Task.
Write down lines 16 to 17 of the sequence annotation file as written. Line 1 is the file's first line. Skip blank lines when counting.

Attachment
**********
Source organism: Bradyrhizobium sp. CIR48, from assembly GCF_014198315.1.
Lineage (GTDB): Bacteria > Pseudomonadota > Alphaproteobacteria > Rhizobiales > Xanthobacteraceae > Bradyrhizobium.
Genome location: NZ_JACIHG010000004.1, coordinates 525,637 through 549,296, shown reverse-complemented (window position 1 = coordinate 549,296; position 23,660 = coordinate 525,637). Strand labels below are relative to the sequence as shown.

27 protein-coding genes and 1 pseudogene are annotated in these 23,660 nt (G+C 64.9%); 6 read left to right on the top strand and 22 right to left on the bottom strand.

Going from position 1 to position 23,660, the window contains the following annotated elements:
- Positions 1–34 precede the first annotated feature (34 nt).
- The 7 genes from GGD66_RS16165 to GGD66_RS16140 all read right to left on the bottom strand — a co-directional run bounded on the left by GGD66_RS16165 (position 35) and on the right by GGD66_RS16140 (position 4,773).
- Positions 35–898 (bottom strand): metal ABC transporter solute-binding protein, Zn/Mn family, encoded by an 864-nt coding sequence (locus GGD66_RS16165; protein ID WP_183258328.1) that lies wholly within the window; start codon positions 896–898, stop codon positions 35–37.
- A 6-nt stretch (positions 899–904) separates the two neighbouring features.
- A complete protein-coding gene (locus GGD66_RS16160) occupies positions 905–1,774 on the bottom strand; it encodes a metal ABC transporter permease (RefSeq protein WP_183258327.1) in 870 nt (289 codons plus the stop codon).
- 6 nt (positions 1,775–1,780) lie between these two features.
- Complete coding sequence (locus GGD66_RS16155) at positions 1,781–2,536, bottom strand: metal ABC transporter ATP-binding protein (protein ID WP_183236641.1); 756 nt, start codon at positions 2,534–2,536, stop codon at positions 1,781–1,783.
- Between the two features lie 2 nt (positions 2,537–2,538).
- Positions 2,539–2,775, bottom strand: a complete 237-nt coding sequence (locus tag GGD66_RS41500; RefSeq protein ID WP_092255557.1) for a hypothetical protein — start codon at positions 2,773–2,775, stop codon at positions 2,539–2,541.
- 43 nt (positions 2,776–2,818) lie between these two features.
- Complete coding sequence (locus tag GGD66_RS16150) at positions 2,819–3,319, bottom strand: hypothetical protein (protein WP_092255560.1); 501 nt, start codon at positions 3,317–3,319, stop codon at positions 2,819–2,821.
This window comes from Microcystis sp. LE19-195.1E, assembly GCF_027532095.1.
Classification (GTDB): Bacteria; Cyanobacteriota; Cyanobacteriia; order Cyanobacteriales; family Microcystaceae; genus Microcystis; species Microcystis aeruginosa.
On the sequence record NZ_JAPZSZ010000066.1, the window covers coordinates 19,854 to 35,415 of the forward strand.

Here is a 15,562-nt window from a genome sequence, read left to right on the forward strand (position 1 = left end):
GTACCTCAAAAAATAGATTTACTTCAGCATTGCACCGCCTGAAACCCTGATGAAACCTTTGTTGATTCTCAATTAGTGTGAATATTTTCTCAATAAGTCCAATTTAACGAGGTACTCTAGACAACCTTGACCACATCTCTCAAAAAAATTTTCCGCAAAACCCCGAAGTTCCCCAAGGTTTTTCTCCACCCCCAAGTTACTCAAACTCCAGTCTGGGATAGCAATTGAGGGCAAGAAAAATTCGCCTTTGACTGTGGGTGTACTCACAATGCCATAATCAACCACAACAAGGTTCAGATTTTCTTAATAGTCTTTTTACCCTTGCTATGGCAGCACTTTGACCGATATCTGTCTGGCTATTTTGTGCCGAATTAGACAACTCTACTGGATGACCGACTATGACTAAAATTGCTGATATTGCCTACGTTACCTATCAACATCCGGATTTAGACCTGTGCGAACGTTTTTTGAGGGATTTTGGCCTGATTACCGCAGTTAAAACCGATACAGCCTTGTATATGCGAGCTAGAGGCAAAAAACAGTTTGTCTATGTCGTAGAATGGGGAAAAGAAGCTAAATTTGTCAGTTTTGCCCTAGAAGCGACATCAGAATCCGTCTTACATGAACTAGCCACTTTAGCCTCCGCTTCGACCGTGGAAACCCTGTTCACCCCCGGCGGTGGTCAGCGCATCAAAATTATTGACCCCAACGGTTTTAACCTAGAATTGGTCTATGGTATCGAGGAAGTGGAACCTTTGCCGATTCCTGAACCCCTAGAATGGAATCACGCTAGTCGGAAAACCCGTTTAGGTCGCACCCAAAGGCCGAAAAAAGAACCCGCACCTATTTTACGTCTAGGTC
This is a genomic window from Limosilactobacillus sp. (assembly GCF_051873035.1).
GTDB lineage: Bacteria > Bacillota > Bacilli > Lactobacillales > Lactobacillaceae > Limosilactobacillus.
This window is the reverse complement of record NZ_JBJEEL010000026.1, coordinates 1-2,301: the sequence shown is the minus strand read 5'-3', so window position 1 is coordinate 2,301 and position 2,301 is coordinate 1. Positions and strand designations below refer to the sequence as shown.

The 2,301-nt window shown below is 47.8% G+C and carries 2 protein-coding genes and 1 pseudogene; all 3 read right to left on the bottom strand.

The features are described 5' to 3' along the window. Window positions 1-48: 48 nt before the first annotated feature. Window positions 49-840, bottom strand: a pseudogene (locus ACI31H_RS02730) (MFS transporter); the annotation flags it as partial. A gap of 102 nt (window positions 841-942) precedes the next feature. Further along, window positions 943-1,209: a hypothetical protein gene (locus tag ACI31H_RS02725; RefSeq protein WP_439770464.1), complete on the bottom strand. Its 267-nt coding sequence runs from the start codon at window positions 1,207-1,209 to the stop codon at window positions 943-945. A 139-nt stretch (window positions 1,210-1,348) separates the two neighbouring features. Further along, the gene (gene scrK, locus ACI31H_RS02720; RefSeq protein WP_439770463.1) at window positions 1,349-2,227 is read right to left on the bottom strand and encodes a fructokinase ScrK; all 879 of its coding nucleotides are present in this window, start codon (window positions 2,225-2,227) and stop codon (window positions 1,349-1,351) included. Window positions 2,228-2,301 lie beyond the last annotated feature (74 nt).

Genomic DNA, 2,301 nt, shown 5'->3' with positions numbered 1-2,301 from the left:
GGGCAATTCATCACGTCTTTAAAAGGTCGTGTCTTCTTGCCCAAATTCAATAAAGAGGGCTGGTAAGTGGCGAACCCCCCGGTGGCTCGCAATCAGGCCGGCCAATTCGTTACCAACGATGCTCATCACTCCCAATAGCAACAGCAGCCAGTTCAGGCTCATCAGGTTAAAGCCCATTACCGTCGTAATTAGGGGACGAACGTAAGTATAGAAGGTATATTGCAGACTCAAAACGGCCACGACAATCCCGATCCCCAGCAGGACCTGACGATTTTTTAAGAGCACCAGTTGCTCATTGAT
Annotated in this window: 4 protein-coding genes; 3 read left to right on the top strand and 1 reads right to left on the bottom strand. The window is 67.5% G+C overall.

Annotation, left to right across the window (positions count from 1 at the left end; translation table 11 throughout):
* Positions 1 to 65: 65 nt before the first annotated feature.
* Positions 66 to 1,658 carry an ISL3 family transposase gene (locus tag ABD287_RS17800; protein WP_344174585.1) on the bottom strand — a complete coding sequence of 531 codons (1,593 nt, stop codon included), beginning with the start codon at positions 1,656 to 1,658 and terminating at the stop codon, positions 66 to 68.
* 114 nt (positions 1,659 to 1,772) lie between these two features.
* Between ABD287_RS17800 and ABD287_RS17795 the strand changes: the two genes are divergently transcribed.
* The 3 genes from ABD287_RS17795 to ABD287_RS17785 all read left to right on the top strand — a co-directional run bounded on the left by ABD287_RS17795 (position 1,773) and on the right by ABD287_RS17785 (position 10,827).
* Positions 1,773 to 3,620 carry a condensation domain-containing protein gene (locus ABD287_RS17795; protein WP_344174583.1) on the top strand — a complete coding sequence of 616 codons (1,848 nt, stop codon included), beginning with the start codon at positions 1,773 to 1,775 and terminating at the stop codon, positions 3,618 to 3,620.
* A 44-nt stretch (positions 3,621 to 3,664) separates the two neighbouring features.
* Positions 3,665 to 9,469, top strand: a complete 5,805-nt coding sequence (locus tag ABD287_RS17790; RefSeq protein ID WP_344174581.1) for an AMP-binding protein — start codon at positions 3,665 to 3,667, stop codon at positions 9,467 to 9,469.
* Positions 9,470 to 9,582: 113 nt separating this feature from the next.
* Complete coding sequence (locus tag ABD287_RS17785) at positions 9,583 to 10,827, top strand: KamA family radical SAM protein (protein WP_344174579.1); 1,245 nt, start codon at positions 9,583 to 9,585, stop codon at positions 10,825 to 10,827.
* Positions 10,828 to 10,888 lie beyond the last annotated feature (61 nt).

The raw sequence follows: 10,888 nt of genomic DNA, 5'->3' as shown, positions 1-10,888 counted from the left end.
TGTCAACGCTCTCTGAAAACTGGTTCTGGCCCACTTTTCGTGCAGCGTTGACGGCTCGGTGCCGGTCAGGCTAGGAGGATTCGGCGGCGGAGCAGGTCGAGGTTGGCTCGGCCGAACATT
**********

- Complete coding sequence (locus tag GGD66_RS16150) at positions 2,819–3,319, bottom strand: hypothetical protein (protein WP_092255560.1); 501 nt, start codon at positions 3,317–3,319, stop codon at positions 2,819–2,821.
This window comes from Microcystis sp. LE19-195.1E, assembly GCF_027532095.1.